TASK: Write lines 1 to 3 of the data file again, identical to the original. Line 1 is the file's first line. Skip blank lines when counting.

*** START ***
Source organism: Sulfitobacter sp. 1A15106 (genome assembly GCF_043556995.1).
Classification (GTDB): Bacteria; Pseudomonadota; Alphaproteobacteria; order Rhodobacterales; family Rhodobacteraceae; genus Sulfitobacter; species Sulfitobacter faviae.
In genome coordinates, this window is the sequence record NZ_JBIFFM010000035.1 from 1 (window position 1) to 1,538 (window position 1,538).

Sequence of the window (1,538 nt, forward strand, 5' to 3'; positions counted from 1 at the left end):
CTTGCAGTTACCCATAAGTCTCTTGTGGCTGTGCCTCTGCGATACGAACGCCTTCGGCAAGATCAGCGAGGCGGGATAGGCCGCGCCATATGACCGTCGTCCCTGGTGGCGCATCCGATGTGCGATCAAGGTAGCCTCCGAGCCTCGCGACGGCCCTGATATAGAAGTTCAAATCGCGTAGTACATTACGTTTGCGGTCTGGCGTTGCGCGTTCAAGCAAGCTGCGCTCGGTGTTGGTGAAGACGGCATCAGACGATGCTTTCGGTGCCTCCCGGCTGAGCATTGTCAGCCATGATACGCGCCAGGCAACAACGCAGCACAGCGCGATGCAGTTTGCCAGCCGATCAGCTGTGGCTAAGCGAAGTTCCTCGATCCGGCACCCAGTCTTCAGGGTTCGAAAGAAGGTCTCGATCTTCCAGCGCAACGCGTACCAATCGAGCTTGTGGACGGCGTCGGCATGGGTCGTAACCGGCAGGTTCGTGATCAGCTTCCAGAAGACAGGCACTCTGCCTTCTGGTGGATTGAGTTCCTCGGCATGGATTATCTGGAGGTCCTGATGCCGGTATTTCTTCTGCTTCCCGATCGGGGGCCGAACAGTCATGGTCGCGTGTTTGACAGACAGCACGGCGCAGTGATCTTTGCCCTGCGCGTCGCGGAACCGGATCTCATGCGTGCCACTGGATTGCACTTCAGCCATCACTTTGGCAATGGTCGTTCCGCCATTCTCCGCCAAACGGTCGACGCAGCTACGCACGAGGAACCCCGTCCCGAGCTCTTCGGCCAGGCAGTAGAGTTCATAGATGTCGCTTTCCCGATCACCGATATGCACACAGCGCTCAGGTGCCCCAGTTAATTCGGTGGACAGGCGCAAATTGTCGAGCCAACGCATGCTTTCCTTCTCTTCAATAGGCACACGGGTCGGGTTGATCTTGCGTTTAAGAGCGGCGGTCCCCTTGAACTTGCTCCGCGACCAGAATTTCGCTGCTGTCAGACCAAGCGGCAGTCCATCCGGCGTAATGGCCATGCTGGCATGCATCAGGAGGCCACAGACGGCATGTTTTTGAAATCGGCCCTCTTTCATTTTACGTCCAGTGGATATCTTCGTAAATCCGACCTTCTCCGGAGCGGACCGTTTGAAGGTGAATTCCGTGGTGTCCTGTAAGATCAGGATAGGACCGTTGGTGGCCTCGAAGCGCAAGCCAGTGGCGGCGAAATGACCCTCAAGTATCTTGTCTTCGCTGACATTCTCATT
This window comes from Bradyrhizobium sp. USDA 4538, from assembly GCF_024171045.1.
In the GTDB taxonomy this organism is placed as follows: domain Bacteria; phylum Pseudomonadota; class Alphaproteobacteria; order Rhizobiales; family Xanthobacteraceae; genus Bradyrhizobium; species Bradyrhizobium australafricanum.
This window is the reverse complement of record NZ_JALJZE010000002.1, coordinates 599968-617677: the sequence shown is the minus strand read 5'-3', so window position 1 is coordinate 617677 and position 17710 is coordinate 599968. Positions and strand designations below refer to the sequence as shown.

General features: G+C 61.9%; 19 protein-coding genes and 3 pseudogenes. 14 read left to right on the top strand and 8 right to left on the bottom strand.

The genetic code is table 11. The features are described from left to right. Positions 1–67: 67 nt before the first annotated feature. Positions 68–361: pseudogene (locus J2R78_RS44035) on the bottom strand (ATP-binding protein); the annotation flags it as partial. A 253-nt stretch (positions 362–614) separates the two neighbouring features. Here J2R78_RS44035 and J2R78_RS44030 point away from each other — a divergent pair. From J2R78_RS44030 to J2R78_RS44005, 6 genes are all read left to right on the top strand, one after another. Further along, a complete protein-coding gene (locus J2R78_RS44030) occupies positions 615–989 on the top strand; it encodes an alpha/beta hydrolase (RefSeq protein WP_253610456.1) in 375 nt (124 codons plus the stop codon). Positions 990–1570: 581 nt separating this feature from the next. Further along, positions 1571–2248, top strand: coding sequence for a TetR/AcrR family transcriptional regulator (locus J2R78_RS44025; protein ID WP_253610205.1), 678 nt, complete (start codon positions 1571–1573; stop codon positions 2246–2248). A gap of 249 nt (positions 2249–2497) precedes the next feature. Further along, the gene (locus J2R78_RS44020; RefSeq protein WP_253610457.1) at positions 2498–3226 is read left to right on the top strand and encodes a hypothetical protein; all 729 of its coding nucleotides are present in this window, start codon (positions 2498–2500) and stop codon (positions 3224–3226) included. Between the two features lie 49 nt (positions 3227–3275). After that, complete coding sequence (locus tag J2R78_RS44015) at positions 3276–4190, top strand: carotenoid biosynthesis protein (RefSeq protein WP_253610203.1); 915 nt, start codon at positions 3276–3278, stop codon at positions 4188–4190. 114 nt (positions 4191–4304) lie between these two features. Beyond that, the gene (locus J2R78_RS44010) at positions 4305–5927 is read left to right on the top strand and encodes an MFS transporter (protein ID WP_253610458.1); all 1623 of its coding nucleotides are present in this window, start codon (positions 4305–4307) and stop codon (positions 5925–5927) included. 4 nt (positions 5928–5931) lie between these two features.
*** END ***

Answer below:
Source organism: Sulfitobacter sp. 1A15106 (genome assembly GCF_043556995.1).
Classification (GTDB): Bacteria; Pseudomonadota; Alphaproteobacteria; order Rhodobacterales; family Rhodobacteraceae; genus Sulfitobacter; species Sulfitobacter faviae.
In genome coordinates, this window is the sequence record NZ_JBIFFM010000035.1 from 1 (window position 1) to 1,538 (window position 1,538).